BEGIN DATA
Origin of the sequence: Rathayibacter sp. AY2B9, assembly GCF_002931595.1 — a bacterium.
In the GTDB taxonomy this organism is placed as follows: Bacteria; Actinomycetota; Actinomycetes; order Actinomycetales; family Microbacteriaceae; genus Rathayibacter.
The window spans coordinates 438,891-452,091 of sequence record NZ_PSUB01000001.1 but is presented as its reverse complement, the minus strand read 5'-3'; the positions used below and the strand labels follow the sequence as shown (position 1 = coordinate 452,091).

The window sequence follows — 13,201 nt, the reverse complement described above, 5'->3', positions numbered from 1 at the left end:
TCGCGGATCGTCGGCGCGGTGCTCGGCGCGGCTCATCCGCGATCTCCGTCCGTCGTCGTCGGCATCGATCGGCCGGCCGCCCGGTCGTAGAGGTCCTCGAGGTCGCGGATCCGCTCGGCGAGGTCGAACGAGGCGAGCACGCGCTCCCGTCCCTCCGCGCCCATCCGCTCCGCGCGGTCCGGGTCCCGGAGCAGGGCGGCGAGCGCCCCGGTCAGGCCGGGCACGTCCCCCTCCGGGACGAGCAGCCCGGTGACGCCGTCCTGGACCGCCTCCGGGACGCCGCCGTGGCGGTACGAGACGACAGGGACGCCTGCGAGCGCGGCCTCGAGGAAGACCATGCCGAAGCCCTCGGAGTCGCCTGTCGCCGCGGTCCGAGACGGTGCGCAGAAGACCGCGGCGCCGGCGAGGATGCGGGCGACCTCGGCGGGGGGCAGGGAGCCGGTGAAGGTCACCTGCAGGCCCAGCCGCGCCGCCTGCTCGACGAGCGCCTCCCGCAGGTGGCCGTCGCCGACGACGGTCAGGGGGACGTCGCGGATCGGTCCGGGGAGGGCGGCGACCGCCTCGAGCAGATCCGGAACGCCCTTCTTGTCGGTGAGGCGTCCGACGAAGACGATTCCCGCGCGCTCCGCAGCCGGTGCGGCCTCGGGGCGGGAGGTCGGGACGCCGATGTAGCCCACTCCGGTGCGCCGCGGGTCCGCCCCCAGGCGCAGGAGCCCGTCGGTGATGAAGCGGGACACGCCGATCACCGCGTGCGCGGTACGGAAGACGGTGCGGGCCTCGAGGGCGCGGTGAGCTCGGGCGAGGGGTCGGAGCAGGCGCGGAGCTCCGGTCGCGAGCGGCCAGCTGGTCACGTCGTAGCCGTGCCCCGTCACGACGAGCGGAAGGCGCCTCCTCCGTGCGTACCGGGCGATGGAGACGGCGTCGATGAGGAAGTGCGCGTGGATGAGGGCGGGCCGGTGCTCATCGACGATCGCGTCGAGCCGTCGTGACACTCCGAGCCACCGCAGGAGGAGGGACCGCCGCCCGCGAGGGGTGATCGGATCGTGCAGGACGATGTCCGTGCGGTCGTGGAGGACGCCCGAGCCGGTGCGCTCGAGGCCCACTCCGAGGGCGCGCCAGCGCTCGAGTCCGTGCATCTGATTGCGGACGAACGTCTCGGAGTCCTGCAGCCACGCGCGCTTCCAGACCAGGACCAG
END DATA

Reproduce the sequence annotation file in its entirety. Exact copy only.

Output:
Origin of the sequence: Rathayibacter sp. AY2B9, assembly GCF_002931595.1 — a bacterium.
In the GTDB taxonomy this organism is placed as follows: Bacteria; Actinomycetota; Actinomycetes; order Actinomycetales; family Microbacteriaceae; genus Rathayibacter.
The window spans coordinates 438,891-452,091 of sequence record NZ_PSUB01000001.1 but is presented as its reverse complement, the minus strand read 5'-3'; the positions used below and the strand labels follow the sequence as shown (position 1 = coordinate 452,091).

The window sequence follows — 13,201 nt, the reverse complement described above, 5'->3', positions numbered from 1 at the left end:
TCGCGGATCGTCGGCGCGGTGCTCGGCGCGGCTCATCCGCGATCTCCGTCCGTCGTCGTCGGCATCGATCGGCCGGCCGCCCGGTCGTAGAGGTCCTCGAGGTCGCGGATCCGCTCGGCGAGGTCGAACGAGGCGAGCACGCGCTCCCGTCCCTCCGCGCCCATCCGCTCCGCGCGGTCCGGGTCCCGGAGCAGGGCGGCGAGCGCCCCGGTCAGGCCGGGCACGTCCCCCTCCGGGACGAGCAGCCCGGTGACGCCGTCCTGGACCGCCTCCGGGACGCCGCCGTGGCGGTACGAGACGACAGGGACGCCTGCGAGCGCGGCCTCGAGGAAGACCATGCCGAAGCCCTCGGAGTCGCCTGTCGCCGCGGTCCGAGACGGTGCGCAGAAGACCGCGGCGCCGGCGAGGATGCGGGCGACCTCGGCGGGGGGCAGGGAGCCGGTGAAGGTCACCTGCAGGCCCAGCCGCGCCGCCTGCTCGACGAGCGCCTCCCGCAGGTGGCCGTCGCCGACGACGGTCAGGGGGACGTCGCGGATCGGTCCGGGGAGGGCGGCGACCGCCTCGAGCAGATCCGGAACGCCCTTCTTGTCGGTGAGGCGTCCGACGAAGACGATTCCCGCGCGCTCCGCAGCCGGTGCGGCCTCGGGGCGGGAGGTCGGGACGCCGATGTAGCCCACTCCGGTGCGCCGCGGGTCCGCCCCCAGGCGCAGGAGCCCGTCGGTGATGAAGCGGGACACGCCGATCACCGCGTGCGCGGTACGGAAGACGGTGCGGGCCTCGAGGGCGCGGTGAGCTCGGGCGAGGGGTCGGAGCAGGCGCGGAGCTCCGGTCGCGAGCGGCCAGCTGGTCACGTCGTAGCCGTGCCCCGTCACGACGAGCGGAAGGCGCCTCCTCCGTGCGTACCGGGCGATGGAGACGGCGTCGATGAGGAAGTGCGCGTGGATGAGGGCGGGCCGGTGCTCATCGACGATCGCGTCGAGCCGTCGTGACACTCCGAGCCACCGCAGGAGGAGGGACCGCCGCCCGCGAGGGGTGATCGGATCGTGCAGGACGATGTCCGTGCGGTCGTGGAGGACGCCCGAGCCGGTGCGCTCGAGGCCCACTCCGAGGGCGCGCCAGCGCTCGAGTCCGTGCATCTGATTGCGGACGAACGTCTCGGAGTCCTGCAGCCACGCGCGCTTCCAGACCAGGACCAG